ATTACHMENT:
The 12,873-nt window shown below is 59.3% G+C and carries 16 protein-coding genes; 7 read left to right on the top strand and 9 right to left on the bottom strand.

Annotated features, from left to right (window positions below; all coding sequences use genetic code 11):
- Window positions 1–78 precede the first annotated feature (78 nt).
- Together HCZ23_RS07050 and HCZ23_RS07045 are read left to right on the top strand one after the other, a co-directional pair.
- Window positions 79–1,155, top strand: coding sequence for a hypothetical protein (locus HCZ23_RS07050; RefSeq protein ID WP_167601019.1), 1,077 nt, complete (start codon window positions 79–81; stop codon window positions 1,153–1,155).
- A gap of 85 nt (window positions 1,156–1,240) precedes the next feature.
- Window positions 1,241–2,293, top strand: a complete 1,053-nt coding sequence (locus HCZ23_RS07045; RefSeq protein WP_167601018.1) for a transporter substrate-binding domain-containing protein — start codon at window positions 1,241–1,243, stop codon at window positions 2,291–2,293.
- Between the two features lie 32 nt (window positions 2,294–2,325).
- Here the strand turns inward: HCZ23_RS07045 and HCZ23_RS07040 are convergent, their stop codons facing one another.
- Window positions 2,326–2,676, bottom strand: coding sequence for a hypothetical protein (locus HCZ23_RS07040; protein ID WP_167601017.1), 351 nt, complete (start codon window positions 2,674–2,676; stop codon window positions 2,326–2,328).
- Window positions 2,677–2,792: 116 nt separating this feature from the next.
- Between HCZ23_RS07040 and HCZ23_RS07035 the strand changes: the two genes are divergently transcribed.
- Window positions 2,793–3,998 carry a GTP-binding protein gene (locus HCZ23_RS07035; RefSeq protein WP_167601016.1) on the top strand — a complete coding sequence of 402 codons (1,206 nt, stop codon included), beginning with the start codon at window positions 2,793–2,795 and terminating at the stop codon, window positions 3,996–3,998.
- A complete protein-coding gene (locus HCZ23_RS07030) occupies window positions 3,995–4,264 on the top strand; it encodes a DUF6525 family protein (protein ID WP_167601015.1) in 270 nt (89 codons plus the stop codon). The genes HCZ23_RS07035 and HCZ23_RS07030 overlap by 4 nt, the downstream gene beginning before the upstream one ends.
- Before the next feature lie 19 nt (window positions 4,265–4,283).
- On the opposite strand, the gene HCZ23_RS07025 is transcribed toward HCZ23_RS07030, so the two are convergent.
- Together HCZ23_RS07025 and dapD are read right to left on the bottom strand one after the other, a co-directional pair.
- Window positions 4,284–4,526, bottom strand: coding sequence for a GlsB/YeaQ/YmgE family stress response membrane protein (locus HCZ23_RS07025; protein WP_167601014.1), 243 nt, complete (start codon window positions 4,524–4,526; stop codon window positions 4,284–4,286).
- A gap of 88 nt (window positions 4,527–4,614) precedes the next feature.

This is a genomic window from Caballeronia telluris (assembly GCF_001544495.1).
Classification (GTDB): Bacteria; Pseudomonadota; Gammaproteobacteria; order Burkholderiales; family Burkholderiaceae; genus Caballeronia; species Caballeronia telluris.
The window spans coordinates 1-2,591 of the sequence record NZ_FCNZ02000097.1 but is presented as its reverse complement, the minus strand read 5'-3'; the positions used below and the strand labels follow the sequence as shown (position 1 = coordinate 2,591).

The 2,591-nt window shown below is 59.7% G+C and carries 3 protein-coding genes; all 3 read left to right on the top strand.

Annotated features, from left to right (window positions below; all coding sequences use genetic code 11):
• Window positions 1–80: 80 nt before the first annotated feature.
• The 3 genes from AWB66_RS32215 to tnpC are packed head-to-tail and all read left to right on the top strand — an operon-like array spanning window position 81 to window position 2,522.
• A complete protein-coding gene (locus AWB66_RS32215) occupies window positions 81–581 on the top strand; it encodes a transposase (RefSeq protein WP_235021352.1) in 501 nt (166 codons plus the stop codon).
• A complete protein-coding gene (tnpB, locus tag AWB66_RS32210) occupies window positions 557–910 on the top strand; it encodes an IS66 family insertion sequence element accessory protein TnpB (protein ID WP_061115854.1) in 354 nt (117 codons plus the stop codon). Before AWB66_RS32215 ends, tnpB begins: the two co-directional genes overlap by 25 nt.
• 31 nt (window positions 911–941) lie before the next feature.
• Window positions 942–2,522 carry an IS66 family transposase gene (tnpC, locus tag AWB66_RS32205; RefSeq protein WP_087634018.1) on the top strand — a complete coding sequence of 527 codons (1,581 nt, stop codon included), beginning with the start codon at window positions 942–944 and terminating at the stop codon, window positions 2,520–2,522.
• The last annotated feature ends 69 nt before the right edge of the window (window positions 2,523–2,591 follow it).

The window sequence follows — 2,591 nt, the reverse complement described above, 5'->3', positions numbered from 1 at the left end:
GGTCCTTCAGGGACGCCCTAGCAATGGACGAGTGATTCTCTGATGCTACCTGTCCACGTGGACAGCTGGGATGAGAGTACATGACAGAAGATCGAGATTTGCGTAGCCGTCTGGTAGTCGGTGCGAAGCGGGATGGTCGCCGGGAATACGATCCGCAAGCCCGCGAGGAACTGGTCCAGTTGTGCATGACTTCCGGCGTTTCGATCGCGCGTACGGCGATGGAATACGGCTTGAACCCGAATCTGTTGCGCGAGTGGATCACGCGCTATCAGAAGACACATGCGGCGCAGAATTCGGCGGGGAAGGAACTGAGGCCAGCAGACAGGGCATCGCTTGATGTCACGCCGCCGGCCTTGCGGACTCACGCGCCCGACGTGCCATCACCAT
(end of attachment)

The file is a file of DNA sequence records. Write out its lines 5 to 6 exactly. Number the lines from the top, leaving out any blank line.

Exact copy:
- Window positions 79–1,155, top strand: coding sequence for a hypothetical protein (locus HCZ23_RS07050; RefSeq protein ID WP_167601019.1), 1,077 nt, complete (start codon window positions 79–81; stop codon window positions 1,153–1,155).
- A gap of 85 nt (window positions 1,156–1,240) precedes the next feature.